St. Paul’s Cathedral in London recently celebrated the 350th anniversary of the Book of Common Prayer. Initially I thought that date was a mistake, since Thomas Cranmer wrote it (or compiled, if you prefer) in the 16th, not the 17th century.
But 1662 was pivotal. The Prayer Book as revised that year remains the “doctrinal standard” of the Church of England, though other churches in the Anglican Communion, like the Episcopal Church in the U.S., have issued their own versions.
Cranmer’s language has influenced and enriched English almost as much as Shakespeare and the King James Bible:
- “till death us do part”
- “earth to earth, ashes to ashes, dust to dust”
- “speak now, or forever hold your peace”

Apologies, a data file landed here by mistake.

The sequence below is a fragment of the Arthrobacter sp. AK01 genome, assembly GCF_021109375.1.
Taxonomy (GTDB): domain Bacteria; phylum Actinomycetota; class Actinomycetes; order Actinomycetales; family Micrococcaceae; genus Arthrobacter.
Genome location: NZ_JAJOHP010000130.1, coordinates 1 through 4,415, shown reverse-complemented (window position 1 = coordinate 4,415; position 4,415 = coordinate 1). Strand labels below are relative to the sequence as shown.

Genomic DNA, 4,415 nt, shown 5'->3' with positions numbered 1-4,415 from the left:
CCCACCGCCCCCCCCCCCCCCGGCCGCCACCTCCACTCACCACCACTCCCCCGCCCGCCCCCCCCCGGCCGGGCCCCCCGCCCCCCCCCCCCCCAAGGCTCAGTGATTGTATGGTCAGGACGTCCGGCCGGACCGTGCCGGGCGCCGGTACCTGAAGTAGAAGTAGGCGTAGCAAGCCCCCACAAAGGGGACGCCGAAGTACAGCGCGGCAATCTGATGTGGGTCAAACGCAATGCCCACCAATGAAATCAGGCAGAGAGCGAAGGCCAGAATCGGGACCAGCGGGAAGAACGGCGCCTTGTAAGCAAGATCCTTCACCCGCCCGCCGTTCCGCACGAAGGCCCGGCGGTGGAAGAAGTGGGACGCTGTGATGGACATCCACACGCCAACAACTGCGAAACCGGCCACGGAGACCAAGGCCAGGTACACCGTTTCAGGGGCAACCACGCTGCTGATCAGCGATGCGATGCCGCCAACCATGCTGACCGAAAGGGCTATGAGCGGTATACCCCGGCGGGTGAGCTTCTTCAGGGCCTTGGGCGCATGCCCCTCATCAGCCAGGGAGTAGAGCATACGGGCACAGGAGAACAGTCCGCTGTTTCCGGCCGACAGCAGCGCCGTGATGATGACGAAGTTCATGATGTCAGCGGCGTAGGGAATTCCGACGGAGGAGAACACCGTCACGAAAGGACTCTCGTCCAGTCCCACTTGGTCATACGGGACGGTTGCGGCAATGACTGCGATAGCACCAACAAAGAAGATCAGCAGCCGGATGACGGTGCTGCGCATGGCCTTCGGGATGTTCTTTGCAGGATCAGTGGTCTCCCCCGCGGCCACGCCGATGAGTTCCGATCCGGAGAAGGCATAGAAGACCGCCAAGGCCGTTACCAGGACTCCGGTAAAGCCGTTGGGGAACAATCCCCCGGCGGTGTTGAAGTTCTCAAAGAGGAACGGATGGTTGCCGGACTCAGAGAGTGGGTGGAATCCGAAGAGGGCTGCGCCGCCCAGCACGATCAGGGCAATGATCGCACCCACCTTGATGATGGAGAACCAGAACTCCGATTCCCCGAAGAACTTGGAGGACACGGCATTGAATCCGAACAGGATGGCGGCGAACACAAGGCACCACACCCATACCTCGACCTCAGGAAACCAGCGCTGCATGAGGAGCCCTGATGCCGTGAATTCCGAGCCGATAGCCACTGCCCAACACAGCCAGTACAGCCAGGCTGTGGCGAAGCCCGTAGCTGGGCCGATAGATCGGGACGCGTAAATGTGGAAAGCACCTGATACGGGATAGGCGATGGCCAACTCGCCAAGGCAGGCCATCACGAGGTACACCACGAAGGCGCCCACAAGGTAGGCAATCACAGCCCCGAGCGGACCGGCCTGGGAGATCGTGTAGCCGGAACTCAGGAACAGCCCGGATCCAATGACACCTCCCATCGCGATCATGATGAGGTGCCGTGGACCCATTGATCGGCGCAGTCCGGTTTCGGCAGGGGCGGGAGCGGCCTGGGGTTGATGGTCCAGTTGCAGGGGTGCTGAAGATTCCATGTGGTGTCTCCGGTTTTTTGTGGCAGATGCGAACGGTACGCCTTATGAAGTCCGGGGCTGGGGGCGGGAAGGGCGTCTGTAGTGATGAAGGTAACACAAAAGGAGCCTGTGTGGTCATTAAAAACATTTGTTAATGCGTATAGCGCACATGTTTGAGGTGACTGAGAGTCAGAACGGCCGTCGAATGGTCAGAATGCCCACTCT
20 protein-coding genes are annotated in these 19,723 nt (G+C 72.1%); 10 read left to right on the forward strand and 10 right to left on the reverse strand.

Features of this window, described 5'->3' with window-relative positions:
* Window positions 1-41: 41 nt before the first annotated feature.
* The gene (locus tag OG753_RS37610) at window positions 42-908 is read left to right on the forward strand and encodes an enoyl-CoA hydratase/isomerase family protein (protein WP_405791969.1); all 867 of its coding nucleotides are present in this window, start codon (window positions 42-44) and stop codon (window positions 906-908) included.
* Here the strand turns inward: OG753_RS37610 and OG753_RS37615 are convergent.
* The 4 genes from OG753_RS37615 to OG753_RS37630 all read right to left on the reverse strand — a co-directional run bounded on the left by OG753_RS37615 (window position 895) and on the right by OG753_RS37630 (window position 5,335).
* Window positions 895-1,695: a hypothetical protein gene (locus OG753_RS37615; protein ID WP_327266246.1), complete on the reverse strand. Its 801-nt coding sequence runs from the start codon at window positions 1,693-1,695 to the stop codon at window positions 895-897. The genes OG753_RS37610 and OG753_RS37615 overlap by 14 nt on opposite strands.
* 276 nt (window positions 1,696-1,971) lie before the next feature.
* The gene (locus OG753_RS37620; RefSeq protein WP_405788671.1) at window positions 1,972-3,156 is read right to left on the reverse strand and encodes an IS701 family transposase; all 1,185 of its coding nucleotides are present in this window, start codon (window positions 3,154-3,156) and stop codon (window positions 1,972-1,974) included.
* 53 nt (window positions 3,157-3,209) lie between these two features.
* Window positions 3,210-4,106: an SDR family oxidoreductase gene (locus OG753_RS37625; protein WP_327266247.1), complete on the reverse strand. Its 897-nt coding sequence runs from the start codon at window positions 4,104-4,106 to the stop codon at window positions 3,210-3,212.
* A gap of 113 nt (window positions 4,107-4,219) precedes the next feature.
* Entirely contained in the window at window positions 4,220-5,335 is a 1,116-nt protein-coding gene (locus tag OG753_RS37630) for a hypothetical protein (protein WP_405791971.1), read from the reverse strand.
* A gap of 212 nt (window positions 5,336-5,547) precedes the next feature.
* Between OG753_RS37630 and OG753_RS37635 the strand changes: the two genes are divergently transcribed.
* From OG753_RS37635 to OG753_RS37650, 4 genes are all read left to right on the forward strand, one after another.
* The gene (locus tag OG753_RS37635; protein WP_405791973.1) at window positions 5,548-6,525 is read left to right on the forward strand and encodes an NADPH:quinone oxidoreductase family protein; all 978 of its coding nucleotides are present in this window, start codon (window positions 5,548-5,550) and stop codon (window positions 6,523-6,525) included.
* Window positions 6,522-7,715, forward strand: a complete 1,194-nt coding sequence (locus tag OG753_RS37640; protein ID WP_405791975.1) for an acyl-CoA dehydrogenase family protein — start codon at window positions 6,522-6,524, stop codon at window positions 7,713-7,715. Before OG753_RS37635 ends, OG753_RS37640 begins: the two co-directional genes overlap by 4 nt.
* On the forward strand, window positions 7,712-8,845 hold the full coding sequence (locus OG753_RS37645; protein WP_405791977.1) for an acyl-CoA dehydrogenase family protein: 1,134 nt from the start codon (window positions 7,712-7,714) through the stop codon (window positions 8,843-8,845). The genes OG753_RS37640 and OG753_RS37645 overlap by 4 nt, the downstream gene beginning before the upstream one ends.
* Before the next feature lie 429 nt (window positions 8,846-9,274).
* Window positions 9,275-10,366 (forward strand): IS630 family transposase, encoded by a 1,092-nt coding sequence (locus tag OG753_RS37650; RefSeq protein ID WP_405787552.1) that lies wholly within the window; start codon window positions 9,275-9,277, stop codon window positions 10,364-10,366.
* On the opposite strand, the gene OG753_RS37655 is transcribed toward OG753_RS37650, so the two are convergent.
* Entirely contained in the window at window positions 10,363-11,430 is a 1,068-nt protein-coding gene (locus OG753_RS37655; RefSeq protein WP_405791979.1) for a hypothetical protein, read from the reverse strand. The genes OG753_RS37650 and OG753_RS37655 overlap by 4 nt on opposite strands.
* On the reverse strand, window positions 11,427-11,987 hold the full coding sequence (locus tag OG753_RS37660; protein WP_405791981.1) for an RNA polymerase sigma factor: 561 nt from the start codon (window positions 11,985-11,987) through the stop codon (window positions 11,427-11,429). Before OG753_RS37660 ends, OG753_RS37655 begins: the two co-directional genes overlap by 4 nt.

- “the devices and desires of our own hearts”
From the 1979 Episcopal Prayer Book, here’s a prayer I especially like, given my profession (“For those who Influence Public Opinion”):
Almighty God, you proclaim your truth in every age by many voices: Direct, in our time, we pray, those who speak where many listen and write what many read; that they may do their part in making the heart of this people wise, its mind sound, and its will righteous; to the honor of Jesus Christ our Lord. Amen.